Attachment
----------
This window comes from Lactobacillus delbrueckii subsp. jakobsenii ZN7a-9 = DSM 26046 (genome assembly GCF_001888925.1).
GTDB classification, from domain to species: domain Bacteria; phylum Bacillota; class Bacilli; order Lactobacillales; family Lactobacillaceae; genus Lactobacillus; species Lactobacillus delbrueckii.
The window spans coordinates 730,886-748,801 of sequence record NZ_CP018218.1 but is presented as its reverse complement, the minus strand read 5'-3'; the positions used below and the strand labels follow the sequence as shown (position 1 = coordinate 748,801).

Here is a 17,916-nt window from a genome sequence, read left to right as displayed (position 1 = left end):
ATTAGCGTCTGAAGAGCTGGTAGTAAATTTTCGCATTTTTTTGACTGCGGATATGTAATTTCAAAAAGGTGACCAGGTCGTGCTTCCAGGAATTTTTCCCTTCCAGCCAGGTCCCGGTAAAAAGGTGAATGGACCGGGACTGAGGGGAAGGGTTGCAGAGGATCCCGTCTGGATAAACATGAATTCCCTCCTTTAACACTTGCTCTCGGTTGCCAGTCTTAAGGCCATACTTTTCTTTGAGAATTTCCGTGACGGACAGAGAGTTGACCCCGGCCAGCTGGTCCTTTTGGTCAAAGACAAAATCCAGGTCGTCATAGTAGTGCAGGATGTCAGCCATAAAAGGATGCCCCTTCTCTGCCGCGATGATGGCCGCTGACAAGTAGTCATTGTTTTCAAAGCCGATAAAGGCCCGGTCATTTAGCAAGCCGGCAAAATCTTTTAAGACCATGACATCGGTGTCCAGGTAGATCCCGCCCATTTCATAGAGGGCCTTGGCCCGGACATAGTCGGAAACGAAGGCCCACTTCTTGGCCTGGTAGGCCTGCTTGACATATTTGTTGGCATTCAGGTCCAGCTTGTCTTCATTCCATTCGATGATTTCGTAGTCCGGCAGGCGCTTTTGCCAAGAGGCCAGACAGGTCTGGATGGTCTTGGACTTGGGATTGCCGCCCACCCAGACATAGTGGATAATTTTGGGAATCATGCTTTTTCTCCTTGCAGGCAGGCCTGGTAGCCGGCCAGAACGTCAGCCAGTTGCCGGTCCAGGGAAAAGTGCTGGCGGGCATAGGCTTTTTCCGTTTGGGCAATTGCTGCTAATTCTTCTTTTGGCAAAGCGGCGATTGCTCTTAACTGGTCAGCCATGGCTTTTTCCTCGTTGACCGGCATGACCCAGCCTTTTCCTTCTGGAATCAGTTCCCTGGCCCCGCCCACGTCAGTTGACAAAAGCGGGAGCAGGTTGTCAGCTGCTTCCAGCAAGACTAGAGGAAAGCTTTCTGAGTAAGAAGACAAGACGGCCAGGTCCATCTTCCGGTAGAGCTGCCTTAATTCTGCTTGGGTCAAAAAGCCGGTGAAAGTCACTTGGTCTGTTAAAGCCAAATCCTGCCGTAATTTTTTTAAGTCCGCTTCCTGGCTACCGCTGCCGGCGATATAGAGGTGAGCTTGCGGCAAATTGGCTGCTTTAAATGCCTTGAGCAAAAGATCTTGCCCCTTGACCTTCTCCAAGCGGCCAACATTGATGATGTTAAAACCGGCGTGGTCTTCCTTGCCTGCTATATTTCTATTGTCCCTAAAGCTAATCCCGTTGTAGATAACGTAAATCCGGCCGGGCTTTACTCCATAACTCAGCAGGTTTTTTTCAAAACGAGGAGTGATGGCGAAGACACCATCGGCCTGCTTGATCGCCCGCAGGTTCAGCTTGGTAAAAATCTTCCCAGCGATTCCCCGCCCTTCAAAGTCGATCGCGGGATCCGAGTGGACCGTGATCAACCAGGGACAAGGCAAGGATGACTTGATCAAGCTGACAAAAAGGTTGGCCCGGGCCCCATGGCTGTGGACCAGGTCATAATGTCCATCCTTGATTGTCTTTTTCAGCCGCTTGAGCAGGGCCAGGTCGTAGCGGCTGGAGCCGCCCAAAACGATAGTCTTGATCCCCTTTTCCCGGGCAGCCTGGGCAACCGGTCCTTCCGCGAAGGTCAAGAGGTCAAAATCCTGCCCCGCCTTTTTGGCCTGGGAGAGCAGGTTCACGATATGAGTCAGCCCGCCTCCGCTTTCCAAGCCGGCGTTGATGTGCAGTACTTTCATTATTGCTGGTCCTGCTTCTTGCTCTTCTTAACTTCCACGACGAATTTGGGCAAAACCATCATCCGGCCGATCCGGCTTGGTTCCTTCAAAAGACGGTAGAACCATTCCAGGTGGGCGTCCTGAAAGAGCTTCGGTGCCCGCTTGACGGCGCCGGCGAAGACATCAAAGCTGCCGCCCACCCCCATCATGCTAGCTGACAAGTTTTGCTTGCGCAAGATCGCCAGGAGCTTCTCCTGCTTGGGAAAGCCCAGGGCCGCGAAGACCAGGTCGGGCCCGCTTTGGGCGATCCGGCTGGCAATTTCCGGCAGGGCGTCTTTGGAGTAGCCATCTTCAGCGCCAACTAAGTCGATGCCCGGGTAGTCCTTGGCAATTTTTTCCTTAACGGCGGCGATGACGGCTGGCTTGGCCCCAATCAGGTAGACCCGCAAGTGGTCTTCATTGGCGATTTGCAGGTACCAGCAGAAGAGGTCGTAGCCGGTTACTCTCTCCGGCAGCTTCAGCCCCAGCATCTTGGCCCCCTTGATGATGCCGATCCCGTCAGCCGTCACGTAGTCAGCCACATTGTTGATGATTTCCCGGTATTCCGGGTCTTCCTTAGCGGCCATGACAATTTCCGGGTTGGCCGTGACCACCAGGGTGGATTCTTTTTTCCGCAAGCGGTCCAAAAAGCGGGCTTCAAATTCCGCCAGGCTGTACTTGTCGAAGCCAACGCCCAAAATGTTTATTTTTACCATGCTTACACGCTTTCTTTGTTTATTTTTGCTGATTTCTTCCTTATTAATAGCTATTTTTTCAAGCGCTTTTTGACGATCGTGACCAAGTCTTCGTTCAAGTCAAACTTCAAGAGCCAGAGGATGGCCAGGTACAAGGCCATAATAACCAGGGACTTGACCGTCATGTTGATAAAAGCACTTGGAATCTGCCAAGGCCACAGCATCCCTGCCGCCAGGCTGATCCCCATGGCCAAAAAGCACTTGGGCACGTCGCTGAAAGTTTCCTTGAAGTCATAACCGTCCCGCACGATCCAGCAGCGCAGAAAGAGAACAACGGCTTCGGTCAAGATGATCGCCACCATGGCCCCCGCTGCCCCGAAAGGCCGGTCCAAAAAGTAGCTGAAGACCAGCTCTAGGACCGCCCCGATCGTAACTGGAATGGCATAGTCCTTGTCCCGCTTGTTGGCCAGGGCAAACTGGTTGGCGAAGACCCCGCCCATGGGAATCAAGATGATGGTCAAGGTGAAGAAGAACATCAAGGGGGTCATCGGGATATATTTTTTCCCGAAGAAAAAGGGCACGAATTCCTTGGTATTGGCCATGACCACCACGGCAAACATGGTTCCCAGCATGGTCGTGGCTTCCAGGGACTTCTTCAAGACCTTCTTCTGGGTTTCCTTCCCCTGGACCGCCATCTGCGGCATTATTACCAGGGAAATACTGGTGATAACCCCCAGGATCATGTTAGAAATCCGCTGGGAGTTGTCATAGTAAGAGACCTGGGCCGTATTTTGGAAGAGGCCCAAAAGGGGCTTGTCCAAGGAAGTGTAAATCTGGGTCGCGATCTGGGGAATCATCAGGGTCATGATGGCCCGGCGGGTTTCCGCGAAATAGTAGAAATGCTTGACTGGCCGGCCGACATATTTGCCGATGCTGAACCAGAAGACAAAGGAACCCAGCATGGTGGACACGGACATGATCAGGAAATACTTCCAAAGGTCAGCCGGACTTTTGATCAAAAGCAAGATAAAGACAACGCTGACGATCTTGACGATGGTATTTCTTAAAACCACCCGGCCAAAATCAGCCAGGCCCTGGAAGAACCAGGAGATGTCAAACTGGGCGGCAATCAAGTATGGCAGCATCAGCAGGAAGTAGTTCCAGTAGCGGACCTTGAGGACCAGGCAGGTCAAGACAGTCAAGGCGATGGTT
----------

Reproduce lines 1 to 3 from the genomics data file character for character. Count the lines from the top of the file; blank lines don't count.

This window comes from Lactobacillus delbrueckii subsp. jakobsenii ZN7a-9 = DSM 26046 (genome assembly GCF_001888925.1).
GTDB classification, from domain to species: domain Bacteria; phylum Bacillota; class Bacilli; order Lactobacillales; family Lactobacillaceae; genus Lactobacillus; species Lactobacillus delbrueckii.
The window spans coordinates 730,886-748,801 of sequence record NZ_CP018218.1 but is presented as its reverse complement, the minus strand read 5'-3'; the positions used below and the strand labels follow the sequence as shown (position 1 = coordinate 748,801).